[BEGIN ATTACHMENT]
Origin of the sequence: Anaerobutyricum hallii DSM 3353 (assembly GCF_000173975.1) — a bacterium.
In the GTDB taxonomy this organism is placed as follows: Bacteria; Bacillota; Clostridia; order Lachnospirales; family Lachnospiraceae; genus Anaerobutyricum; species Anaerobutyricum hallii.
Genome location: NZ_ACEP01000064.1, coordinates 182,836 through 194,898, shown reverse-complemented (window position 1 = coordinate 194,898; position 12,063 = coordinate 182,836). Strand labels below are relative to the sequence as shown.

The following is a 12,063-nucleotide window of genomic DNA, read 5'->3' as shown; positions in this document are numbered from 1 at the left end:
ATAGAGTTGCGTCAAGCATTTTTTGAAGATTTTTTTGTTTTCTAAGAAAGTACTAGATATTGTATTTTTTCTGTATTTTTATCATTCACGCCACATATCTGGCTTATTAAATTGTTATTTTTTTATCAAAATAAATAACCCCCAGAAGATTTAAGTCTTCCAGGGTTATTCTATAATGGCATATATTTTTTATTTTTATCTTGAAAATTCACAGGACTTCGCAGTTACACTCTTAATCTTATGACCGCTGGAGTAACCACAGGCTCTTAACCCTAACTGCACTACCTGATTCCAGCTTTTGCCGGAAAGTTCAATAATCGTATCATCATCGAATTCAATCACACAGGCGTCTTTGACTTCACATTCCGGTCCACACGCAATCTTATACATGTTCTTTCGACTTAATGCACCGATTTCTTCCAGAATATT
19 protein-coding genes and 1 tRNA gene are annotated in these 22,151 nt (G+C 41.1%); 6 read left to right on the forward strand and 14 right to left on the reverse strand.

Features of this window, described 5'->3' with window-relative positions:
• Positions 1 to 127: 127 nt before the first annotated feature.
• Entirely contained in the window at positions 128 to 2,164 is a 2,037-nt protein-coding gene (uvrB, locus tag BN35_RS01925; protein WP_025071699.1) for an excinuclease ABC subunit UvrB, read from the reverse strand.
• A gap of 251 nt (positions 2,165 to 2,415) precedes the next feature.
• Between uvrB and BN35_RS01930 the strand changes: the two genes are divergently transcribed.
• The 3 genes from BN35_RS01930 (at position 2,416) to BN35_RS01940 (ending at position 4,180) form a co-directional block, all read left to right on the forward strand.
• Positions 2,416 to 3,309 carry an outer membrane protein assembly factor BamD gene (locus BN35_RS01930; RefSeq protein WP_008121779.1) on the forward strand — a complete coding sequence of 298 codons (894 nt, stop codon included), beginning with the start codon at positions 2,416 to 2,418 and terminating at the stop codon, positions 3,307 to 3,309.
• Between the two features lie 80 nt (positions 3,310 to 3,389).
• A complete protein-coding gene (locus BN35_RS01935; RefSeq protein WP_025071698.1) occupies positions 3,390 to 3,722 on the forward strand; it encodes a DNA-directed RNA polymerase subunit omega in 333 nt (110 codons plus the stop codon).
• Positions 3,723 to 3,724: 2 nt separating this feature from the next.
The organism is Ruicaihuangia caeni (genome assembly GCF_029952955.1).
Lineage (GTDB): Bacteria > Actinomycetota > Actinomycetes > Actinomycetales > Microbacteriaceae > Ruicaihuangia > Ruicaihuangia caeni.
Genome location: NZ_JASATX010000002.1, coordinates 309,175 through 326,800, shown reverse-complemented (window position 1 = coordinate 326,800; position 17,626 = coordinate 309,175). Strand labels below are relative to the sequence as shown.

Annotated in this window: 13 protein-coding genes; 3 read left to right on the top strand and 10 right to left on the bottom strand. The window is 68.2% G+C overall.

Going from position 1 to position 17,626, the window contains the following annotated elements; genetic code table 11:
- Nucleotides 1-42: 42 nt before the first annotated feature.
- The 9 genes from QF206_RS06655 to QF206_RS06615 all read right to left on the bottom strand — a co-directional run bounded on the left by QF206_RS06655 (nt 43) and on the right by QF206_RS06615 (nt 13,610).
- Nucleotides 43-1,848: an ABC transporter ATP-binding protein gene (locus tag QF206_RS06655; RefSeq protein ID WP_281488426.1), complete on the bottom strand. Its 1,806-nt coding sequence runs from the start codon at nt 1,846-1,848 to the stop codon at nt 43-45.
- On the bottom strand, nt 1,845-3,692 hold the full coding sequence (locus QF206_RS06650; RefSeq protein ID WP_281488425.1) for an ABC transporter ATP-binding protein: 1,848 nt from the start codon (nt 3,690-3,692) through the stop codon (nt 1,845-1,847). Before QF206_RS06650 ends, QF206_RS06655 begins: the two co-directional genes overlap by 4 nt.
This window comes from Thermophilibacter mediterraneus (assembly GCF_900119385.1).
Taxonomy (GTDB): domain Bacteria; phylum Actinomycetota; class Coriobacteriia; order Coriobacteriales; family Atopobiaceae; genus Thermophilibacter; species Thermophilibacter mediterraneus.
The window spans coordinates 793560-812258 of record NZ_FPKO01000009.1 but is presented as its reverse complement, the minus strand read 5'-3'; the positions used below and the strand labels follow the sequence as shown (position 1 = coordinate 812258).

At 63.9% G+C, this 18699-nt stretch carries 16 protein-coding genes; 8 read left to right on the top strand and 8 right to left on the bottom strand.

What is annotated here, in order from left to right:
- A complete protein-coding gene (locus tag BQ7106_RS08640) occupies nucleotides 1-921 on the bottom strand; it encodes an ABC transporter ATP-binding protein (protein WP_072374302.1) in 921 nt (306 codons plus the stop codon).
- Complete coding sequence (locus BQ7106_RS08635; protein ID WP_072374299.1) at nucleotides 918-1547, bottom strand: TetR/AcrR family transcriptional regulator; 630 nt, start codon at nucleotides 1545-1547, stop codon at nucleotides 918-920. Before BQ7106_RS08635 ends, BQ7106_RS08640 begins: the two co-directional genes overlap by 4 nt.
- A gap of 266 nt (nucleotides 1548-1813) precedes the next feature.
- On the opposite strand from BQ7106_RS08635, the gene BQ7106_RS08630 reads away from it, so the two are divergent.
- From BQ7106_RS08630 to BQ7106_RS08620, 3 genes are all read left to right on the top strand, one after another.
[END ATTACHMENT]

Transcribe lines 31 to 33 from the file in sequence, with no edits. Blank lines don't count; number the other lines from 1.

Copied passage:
- A complete protein-coding gene (locus tag BQ7106_RS08640) occupies nucleotides 1-921 on the bottom strand; it encodes an ABC transporter ATP-binding protein (protein WP_072374302.1) in 921 nt (306 codons plus the stop codon).
- Complete coding sequence (locus BQ7106_RS08635; protein ID WP_072374299.1) at nucleotides 918-1547, bottom strand: TetR/AcrR family transcriptional regulator; 630 nt, start codon at nucleotides 1545-1547, stop codon at nucleotides 918-920. Before BQ7106_RS08635 ends, BQ7106_RS08640 begins: the two co-directional genes overlap by 4 nt.
- A gap of 266 nt (nucleotides 1548-1813) precedes the next feature.